The positive electrode obtained in the above manner is kneaded and molded together with an electroconductive agent and a binder to be built in a battery as a positive electrode mixture. The graphite material of the positive electrode originally has a high electroconductivity so that the electroconductive agent is considered not to be required in this case. However, it may be used as necessary taking into consideration of the application of the battery.

As an electroconductive agent, various kinds of graphite materials and carbon black have usually been used. In a case of the non-aqueous electrolyte secondary battery according to the present invention, the graphite material functions as a positive electrode. Thus, it is not preferable to mix other graphite material as an electroconductive agent. If an electroconductive material needs to be used, therefore, electroconductive carbon black is preferably used.

What is used as the electroconductive carbon black included channel black, oil furnace black, lamp black, thermal black, acetylene black, ketjen black and the like.

However, part of the petroleum pitch or coal-tar pitch is used as a raw material of the carbon blacks other than acetylene black. For this reason, in some cases, impurities such as sulfur compound or nitrogen compound may be mixed in a large amount. It is thus preferable to remove these impurities before using them.

The acetylene black is synthesized by continuous thermal decomposition using acetylene only as a raw material, therefore hardly mixed with impurities. Moreover, it has such an developed chain structure of the particles, and has excellent ability to hold liquid electrolyte, and low electric resistance. Thus the acetylene black is particularly preferable as this kind of the electroconductive agent.

The mixing ratio of these electroconductive agent and the graphite material according to the present invention may suitably be set corresponding to the application of the battery. In a case where the improvements, particularly, in a quick charge characteristic and a heavy load discharge characteristic are required of a completed battery, an electroconductive agent is preferably mixed with the graphite material according to the present invention in an amount that allows the agent to provide a sufficient effect of imparting electroconductivity to construct the positive electrode mixture. However, it is not preferable that the electroconductive agent is included there in a large amount than necessary. This is because, in such a case, the amount of the positive electrode material to be filled is reduced according to the excessive amount so that the capacity (volume energy density) is reduced.

A prerequisite for the binder is that the agent is not dissolved in the liquid electrolyte, and that the agent has excellent resistance to the solvent. Organic polymer compounds are suitable as a material which meets the prerequisite. The organic polymer compounds include: fluorine-based resin such as polyvinylidene difluoride (PVdF), polytetrafluoroethylene (PTFE) and polyvinyl fluoride (PVF); the alkali metal salt or ammonium salt of carboxymethylcellulose; polyimide resin; polyamide resin; polyacrylic acid; and sodium polyacrylate.

As described above, the positive electrode mixture is formed of the graphite material according to the present invention, and additionally, the binder. The electroconductive agent is added as necessary. Subsequently, the positive electrode mixture is built in a battery after mixed and molded.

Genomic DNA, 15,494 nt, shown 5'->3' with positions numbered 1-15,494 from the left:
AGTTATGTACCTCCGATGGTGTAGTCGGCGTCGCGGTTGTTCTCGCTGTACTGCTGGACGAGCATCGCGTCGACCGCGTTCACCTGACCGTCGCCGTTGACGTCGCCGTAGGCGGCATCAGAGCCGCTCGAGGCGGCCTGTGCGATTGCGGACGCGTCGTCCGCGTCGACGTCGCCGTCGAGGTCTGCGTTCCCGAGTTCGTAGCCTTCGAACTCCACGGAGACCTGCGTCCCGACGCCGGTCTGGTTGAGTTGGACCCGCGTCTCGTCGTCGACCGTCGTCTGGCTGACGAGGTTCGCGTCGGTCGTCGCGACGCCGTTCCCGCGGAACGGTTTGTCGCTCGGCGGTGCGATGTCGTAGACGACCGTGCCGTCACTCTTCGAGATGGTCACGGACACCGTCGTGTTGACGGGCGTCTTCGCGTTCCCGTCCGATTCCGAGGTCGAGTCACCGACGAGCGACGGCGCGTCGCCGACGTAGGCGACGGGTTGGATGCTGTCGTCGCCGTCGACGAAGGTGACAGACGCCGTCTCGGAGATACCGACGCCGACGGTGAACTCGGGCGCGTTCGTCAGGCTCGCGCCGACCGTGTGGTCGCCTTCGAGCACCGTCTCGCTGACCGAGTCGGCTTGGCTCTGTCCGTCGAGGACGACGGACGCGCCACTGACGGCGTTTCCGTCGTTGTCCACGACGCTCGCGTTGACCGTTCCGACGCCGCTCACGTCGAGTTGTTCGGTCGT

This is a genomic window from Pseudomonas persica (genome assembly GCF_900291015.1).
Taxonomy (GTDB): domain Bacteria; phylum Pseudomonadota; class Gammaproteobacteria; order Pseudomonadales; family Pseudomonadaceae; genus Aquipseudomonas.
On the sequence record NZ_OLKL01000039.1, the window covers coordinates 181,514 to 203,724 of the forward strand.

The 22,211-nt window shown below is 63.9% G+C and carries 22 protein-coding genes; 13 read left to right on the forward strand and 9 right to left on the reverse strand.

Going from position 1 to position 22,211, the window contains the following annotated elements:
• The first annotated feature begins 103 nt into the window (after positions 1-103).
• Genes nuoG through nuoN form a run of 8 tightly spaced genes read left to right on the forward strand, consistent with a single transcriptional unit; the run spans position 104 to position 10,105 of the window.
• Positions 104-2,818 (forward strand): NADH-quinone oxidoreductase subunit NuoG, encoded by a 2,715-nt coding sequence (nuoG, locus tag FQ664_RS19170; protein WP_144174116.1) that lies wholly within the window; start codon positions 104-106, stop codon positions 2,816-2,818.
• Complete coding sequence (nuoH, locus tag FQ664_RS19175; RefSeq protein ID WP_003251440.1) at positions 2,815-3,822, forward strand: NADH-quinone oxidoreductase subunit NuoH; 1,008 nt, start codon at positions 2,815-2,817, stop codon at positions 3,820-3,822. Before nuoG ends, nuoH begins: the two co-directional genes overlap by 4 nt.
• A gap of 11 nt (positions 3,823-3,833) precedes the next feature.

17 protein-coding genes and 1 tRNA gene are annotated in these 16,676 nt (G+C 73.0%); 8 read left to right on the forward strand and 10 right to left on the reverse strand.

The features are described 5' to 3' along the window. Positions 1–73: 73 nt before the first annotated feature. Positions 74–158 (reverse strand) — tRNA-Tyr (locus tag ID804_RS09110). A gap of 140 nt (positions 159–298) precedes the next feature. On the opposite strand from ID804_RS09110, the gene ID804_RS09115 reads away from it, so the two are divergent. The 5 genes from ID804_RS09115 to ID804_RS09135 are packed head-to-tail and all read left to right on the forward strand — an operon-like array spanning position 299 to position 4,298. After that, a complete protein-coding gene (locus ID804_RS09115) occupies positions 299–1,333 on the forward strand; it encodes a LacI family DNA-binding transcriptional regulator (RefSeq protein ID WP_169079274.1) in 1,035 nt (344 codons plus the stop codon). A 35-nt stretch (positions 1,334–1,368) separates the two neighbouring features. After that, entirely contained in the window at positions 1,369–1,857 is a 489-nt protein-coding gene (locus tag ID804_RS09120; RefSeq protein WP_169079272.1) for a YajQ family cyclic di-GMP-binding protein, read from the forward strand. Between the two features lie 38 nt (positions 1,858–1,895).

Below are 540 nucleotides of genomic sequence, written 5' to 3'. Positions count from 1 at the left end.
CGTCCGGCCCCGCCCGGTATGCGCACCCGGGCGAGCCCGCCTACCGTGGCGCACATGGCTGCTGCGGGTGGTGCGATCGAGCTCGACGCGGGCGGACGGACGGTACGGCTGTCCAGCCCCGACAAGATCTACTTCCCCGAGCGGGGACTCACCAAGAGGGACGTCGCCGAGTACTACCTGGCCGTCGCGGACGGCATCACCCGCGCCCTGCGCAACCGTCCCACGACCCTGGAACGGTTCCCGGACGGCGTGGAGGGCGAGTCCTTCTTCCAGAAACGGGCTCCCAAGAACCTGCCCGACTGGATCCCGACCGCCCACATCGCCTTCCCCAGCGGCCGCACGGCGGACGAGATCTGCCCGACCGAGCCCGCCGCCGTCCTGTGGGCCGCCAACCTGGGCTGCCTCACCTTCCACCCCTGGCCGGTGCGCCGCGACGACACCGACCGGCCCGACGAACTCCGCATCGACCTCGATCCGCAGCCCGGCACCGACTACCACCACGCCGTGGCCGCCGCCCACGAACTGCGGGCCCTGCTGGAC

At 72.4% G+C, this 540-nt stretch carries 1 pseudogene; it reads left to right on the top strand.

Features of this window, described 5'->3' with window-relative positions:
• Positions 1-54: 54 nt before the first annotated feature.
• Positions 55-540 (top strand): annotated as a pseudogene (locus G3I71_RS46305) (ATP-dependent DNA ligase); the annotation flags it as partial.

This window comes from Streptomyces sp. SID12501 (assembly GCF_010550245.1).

On the other hand, for a negative electrode, any material which can electrochemically intercalate and deintercalate lithium ions can be used. Examples of a material which can be used for the negative electrode include lithium metal, lithium-aluminum alloy, a graphite material, an graphitizing carbon material, a non-graphitizing carbon material, niobium pentoxide (Nb2O5), lithium titanate (Li4Ti5O12), silicon monoxide (SiO), tin monoxide (SnO), the composite oxide of tin and lithium (Li2SnO3), the composite oxide of lithium, phosphorus, and boron (for example, LiP0.4B0.6O2.9).

The carbon material such as the graphite material, an graphitizing carbon material and a non graphitizing carbon material has the basic potential for the intercalation and deintercalation of lithium, high reversibility and large. capacity. In a case where it is used in a negative electrode of the present invention, it can exhibit a very large effect.

Examples of the carbon materials include: various kinds of suitably pulverized graphite materials; carbon materials; synthetic graphite material synthesized by graphitization of the above carbon materials; and the mixture thereof. The graphite materials include natural graphite, synthetic graphite, and expanded graphite. The carbon materials include, for example, carbonized mesocarbon microbeads, mesophase pitch-based carbon fibers, vapor grown carbon fibers, pyrolytic graphite, petroleum cokes, pitch cokes, and needle cokes.

In the case of a negative electrode, a negative electrode mixture is formed of the materials exemplified above, the binder, and the electroconductive agent as necessary. They are mixed and molded. Subsequently, the mixture is built in a battery. As the binder and the electroconductive agent in this case, the materials exemplified above which are used to synthesize the positive electrode mixture can be used without modification.

Examples of a non-aqueous electrolyte include a non-aqueous liquid electrolyte prepared by dissolving a lithium salt in an organic solvent, and a solid electrolyte prepared by dissolving a lithium salt in a lithium ion conductive solid material.

The non-aqueous liquid electrolyte is prepared by dissolving a lithium salt in an organic solvent. Any of the above organic solvent and the lithium salt can be used, as long as it is usually used in this kind of battery. Examples of an organic solvent include propylene carbonate (PC), ethylene carbonate (EC), butylene carbonate (BC), γ-butyrolactone (GBL), vinylene carbonate (VC), acetonitrile (AN), dimethyl carbonate (DMC), diethyl carbonate (DEC), ethyl methyl carbonate (EMC), methyl propyl carbonate (MPC), derivatives thereof, and the mixed solvent thereof.